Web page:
The J.D. Martinez story is familiar now. An unorthodox swing led to failure in his major league career in Houston. He completely rebuilt his mechanics following the 2013 season, but the Astros didn't even give him a chance to show them that he was a changed batsman. The Detroit Tigers did, and they were rewarded. You can only ask yourself where they'd have been last season without him. But there's another nagging question: Can he do that again or was he just benefiting from a lucky season?
The likely answer is that he can do much of it again. How much? That remains to be seen. Two key stats to look at when talking about J.D. Martinez are his batting average on balls in play and his home-run-per-fly-ball ratio. Both surged in 2014. The problem is that the changed swing makes it difficult to say how much of his improved numbers came from luck (or year-to-year variation), and how much came from the changes he made as a batter.
Early in his minor league career, Martinez frequently had a high batting average on balls in play: .448 in rookie ball, .398 in High-A, and .372 in Double-A. Line-drive data isn't available, but it's easy to imagine him as a player who rocketed the ball. In the majors, the figure steadily decreased, from .325 his rookie season, to .290 the following year, to .319 in his last season in Houston. Martinez struggled with squaring up on the ball that .290 year, and it's reflected in a career-low line-drive rate of 16.6 percent.
As he has frequently told the story, he noticed the better batters on his team and in the game managed to keep the bat in the hitting zone for a much longer period of time than he was capable of. So he rebuilt his swing in order to give himself a better chance to square up well on the ball. He does that now. With the Tigers, the line-drive rate rebounded to just shy of 23 percent, and the BABIP rose all the way to .389.
The sign of a player whose bat is staying in the hitting zone longer? Probably. Sustainable? Almost certainly not. The highest BABIP among qualified hitters last year was .373 from Starling Marte. Next on the list came the .360 from Martinez's former teammate, Jose Altuve. These players have wheels that help them beat out throws. Martinez does not come so equipped. Expect him to fall back to earth in the batting average category, and his on-base percentage will follow along. It should, however, fall in the upper-200s rather than the mid-to-lower.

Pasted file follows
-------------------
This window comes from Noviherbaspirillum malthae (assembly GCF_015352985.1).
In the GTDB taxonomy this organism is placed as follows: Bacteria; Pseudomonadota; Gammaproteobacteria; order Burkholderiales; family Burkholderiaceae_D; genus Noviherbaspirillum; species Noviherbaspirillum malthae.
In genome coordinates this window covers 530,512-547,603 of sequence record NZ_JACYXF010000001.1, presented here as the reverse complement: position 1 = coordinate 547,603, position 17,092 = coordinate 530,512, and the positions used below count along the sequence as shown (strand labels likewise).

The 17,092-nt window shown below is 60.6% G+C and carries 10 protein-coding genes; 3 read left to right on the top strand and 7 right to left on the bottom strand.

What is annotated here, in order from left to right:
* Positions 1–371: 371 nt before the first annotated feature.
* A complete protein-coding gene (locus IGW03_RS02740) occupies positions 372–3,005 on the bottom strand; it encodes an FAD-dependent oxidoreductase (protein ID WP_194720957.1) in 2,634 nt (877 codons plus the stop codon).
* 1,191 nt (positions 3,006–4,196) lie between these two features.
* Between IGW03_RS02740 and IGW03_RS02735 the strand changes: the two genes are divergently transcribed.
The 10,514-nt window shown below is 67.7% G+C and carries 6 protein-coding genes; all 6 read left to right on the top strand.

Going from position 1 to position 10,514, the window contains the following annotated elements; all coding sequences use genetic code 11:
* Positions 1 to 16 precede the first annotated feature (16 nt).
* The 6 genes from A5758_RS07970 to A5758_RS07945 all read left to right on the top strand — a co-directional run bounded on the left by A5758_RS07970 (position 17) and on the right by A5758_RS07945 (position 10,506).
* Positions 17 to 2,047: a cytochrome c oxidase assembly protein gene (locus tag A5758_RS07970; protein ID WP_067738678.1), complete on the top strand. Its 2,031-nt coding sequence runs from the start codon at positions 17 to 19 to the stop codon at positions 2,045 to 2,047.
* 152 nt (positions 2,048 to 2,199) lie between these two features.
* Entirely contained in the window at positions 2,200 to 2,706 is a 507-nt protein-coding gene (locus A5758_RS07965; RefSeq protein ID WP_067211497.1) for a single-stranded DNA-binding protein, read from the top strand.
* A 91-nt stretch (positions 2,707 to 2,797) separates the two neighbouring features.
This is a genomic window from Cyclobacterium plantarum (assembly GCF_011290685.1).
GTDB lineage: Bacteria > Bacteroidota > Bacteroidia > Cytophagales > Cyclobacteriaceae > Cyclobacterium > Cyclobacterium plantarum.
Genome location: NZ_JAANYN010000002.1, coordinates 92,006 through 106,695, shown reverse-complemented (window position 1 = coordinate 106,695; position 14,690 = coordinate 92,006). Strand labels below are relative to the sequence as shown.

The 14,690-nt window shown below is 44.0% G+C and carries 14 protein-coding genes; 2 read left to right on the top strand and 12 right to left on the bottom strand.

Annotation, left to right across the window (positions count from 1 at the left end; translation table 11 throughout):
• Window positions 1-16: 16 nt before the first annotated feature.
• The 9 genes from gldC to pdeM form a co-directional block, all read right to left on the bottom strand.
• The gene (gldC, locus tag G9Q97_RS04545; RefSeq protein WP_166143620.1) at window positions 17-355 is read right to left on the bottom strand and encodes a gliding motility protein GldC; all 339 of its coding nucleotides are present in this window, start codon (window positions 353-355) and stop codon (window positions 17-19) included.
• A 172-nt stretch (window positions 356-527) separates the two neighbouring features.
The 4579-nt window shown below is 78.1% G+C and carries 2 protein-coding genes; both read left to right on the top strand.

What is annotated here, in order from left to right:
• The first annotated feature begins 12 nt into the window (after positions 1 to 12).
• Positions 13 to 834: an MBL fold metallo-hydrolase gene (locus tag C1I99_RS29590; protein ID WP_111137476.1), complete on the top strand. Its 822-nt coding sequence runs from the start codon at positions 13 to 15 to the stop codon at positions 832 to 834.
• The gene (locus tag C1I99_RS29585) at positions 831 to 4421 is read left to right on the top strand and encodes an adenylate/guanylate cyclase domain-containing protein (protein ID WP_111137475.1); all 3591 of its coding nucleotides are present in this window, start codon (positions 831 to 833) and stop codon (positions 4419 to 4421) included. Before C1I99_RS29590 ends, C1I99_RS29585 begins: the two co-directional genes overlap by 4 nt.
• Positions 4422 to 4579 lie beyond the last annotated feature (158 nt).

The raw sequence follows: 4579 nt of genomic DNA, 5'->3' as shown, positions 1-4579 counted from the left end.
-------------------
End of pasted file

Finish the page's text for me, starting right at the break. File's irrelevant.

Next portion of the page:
Then we have the power thing. Without a doubt, Martinez is blessed with power. Watching him in batting practice is a pleasure. Then you watch him in a game and he deposits baseballs over the wall dead center in Comerica Park. Manager Brad Ausmus described Martinez as having "elite" power that you just don't see in the game. Martinez had career-best success in the HR:FB ration last season at 19.5 percent of fly balls leaving the park. He hadn't eclipsed 11.5 percent before.
If you want to put Martinez's HR:FB success in perspective, Miguel Cabrera's is 19 percent for his career, and in only four of his 12 seasons has he posted higher figures than Martinez did last year. Only five qualified batters -- led by Jose Abreu of the White Sox, and a list including Giancarlo Stanton, Chris Davis, Nelson Cruz and Matt Kemp -- hit with a higher HR:FB rate than Martinez. New swing or not, it seems like it's asking a lot of him to keep hitting at that level of power.
The other interesting aspect of Martinez's game to keep a watch on this year comes in the field. He has spent most of his time in the majors in left field. With Yoenis Cespdes owning that position this year in Detroit, Martinez is headed to right field. He's only logged 437 innings there in the majors, but he appears to make for a better right fielder than left. That could help the overall value of his contributions to the Tigers rise. In any case, it's a darn sight better than watching Torii Hunter out there.
Stats and projections
Martinez signed a one-year, $3 million deal for 2015 to avoid arbitration, his first year eligible. He has two years of arbitration remaining and becomes a free agent after 2017.
Martinez has hit well this spring, with a .347 average and .735 slugging. The power is still there. Anyone expecting him to fall off a cliff like some sort of one-year wonder would be mistaken. He's going to continue to be an important batter in the middle of the Tigers' order in 2015. Just don't expect him to repeat the figures he put up in 2014.